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Alabama lawmakers briefed on new ‘ALL Health’ insurance coverage expansion plan

MONTGOMERY, Ala. – A few dozen Alabama lawmakers heard a presentation over the weekend on “ALL Health,” a proposed, Alabama-specific plan to use Medicaid expansion dollars to offer private health insurance through Blue Cross or another qualified insurer to low income families through a public-private partnership.

The presentation, obtained by Alabama Daily News, was made by the Alabama Hospital Association in Hoover and outlined a proposal to provide health care coverage to as many as 260,000 uninsured Alabamians.

“We’ve been working for more than a year to try to come up with an Alabama-specific plan to close the coverage gap that would be both cost effective and sustainable, with a lot of the fears of ‘how are we going to pay for closing the coverage gap’ now answered in this,” Danne Howard, AHA deputy director and COO, told Alabama Daily News Monday.

“It’s a private-public partnership that would be unique and specific to the state of Alabama, and not cost the state any money at all for what we think will be maybe more than ten years.”

Under the plan, Alabamians making up to 138% of the federal poverty level – $20,783 a year for an individual as of January – would be eligible for full Medicaid benefits but would receive coverage through a private insurer.

Current Medicaid eligibility in Alabama is among the most strict in the country, with parents and caretaker relatives only eligible for the program with incomes of up to $370 a month for a family of three.

The coverage gap has emerged recently as a workforce development issue, due to survey data showing that lack of health care is one factor keeping low income Alabamians from seeking employment.


Where the plan would differ from traditional Medicaid expansion plans is that many of those newly insured would be covered through health care plans on the private marketplace, subsidized in large part through federal dollars. Awarded to states that expand Medicaid under the guidelines of the Affordable Care Act, those federal dollars, according to the AHA, would cover 100% of the expansion costs for a minimum of five years, though likely ten years.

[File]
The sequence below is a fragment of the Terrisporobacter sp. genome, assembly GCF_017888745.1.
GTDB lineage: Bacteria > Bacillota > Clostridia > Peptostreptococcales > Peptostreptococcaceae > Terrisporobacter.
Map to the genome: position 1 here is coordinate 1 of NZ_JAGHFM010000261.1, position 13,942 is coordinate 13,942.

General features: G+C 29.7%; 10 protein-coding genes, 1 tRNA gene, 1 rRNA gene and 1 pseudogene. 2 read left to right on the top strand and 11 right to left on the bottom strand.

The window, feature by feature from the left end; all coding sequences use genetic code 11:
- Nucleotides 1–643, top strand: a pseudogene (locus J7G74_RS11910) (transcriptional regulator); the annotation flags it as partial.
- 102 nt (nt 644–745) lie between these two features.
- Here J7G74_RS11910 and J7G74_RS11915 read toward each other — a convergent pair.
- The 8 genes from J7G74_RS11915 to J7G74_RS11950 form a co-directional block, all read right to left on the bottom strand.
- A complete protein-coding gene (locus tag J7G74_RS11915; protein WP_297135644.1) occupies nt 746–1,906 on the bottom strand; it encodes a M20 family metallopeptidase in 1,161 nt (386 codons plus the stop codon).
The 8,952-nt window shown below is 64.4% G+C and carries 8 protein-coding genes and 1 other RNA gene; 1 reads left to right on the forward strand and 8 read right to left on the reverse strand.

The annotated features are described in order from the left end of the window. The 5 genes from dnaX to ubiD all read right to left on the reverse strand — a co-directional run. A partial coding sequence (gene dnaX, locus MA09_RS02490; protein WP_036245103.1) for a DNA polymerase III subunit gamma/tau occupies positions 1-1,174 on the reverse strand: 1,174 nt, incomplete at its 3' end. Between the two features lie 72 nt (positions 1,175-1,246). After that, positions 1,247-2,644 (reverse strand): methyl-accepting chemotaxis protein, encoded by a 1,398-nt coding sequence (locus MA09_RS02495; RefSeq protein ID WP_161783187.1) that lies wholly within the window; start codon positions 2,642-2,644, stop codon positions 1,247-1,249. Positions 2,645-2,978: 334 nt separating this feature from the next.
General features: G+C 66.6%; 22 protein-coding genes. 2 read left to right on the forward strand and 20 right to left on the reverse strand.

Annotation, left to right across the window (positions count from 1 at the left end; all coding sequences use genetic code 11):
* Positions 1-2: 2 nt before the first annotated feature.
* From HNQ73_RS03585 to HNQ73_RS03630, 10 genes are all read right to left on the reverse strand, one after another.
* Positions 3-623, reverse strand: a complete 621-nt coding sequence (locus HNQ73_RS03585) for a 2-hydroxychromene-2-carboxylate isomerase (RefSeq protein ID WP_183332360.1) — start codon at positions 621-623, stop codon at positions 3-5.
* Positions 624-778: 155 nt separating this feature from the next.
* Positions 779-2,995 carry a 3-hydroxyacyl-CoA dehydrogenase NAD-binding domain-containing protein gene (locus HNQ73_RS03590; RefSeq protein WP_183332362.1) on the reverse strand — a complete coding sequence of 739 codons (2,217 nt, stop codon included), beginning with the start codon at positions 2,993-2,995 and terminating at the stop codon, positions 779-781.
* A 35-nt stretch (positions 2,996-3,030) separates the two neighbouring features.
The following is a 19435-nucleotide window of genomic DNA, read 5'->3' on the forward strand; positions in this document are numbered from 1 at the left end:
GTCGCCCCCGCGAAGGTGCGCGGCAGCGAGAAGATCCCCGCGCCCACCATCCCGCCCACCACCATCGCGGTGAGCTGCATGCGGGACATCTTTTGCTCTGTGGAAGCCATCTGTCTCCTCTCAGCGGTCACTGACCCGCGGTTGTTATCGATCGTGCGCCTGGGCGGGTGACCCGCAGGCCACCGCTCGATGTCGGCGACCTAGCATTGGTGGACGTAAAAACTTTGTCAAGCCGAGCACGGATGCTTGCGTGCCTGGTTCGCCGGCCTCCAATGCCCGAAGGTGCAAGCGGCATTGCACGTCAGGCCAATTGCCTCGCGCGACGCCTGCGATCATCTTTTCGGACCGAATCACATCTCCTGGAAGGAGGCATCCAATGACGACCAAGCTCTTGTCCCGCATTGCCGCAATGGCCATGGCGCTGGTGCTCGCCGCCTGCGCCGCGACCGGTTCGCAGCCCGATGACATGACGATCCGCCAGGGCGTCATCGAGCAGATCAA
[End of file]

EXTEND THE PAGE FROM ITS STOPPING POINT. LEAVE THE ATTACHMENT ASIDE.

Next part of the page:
AHA projects that, if adopted, the “ALL Health” plan would provide coverage for an additional 260,000 Alabamians at a cost of $1.22 billion over five years. Under this base projection, however, the state would receive more than $1.5 billion in federal funds, which include additional federal dollars provided under the 2021 American Rescue Plan Act for states that expand Medicaid.

Including all federal incentives, the AHA projects that Medicaid expansion costs could be fully covered by federal dollars for up to ten years.

“It’s hard to predict in any area what ten years from now looks like, but what we can say with total certainty is that the plan put together will be of no cost to the state for at least five years,” Howard told ADN.

In the presentation, which was also heard by Alabama hospital CEOs and board members, the AHA also argued for the financial benefits that flow to state that expand Medicaid, citing poor health as a significant factor in the state’s low labor participation rate, which currently sits at 57.2%, well below the national rate of 62%. 

Expanding health insurance coverage, the AHA argued, could also reduce state health spending on incarcerated Alabamians, whose health care costs could be offset with the influx of federal dollars.

Legislation is not required to adopt the plan; rather, the governor could grant the Alabama Medicaid Agency permission to enter negotiations with Centers for Medicare & Medicaid Services to expand its program. Howard said that in the coming weeks, the AHA will meet with Gov. Kay Ivey’s staff to present their plan.

Alabama Democrats have advocated for Medicaid expansion for years, whereas Republicans have largely opposed the measure, often citing its cost. House Speaker Nathaniel Ledbetter, R-Rainsville, however, has recently floated the idea of expanding Medicaid through a private-public partnership, very much in line with the AHA’s new plan.

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